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Dr. Janet Larson, SBUMC Chief of Neonatology, Receives National Award For Most Widely Beneficial Discovery by a Physician


New York Medical Society Recognizes Dr. Larsonís Fetal Gene Therapy Technology

Janet E. Larson, M.D., Chief, Neonatology at Stony Brook University Medical Center, is the recipient of the 2007 Albion O. Bernstein, MD Award, presented annually by the Medical Society of the State of New York. The Society granted the 2007 award to a physician who has "the most widely beneficial discovery or developed the most useful method in medicine, surgery, or in the prevention of disease" in a 12-month period prior to November 22, 2006. The award specifically recognizes Dr. Larsonís lifelong commitment to the field of neonatology and her innovative research and development of fetal gene technologies.

"Dr. Larsonís fetal gene therapy research holds great potential for preventing congenital and debilitating lung disorders in premature infants," says Latha Chandran, M.D., M.P.H., Interim Chair, Department of Pediatrics at SBUMC, who nominated Dr. Larson for the award. "She is a leader in the area of neonatology, and her expertise and insight is invaluable in keeping Stony Brook University Medical Center at the forefront of neonatal medicine."

A nationally recognized neonatologist, Dr. Larson has cared for premature infants for more than 20 years and has investigated the use of fetal gene therapies for more than 10 years. Dr. Larson recently developed a method to transfer genes in the fetus to successfully treat congenital diaphragmatic hernia (CHD) in animal models. The clinical course of infants born with CHD is complicated by severe respiratory failure and persistent pulmonary hypertension, with a mortality rate approaching 60 percent. The disease outcome is closely linked to pulmonary hypoplasia, or underdeveloped lungs, and the gene treatment ameliorated these complications. This innovative work, published in the American Journal of Physiology (2006), showed significantly improved parameters of lung growth with the CFTR gene treatment.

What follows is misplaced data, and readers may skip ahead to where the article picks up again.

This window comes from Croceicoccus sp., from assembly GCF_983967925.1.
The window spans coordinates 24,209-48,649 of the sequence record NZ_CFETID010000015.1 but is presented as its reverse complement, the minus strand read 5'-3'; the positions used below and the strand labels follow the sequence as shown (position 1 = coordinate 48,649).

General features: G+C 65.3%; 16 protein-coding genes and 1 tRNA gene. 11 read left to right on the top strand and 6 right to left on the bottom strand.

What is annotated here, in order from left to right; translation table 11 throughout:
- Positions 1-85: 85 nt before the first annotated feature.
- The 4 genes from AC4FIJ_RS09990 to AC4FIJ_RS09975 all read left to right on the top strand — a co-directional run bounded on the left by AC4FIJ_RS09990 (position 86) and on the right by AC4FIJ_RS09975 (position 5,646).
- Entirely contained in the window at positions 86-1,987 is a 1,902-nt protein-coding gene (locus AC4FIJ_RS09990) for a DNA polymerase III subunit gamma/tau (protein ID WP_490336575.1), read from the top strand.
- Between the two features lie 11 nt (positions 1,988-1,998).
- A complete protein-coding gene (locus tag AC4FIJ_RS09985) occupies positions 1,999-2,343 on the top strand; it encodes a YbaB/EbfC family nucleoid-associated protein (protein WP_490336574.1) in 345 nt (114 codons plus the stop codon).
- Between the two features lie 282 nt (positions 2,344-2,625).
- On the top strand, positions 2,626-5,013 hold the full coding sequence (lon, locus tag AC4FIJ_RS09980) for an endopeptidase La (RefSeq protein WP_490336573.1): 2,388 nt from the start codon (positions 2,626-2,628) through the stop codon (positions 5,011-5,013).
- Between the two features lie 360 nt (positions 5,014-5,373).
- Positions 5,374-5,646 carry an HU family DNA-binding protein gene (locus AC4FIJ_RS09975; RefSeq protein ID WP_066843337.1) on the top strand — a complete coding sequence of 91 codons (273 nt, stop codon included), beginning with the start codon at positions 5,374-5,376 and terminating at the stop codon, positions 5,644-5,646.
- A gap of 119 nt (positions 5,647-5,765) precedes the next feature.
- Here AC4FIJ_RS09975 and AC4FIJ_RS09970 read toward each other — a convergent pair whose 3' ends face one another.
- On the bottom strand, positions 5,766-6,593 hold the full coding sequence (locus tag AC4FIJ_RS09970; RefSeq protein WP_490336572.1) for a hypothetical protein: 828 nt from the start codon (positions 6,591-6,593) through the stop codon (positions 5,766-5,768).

Dr. Larson is the first physician from SBUMC to receive the honor from the Medical Society of the State of New York. First given in 1962, the award is endowed by the late Morris J. Bernstein in memory of his son, a physician who died in an accident while answering a hospital call in 1940. Past recipients include physicians and scientists specializing in areas such as genetics, oncology, and infectious diseases.

Board-certified in Pediatrics and Neonatology, Dr. Larson held various leadership positions in neonatal research before coming to Stony Brook in 2005. From 2003 to June 2005, she was Head of the Ochsner Childrenís Research Institute at the Ochsner Clinic Foundation in New Orleans, La. From 1991 to 2005, Dr. Larson was Director, Laboratory of Molecular Therapeutics at the Ochsner Clinic Foundation.

In 1997, Dr. Larson was named "Technologist of the Year" by the Louisiana Partnership for Technology and Innovation. In 1999, a feature in New Scientist referred to Dr. Larson as a "gene healer" for developing her method of gene therapy for the fetus. In 2002, she received a patent for genetically modified lung cells having novel morphology and immunoprotectant properties.

Dr. Larson lives in Port Jefferson with her husband and collaborator, J. Craig Cohen, Ph.D.

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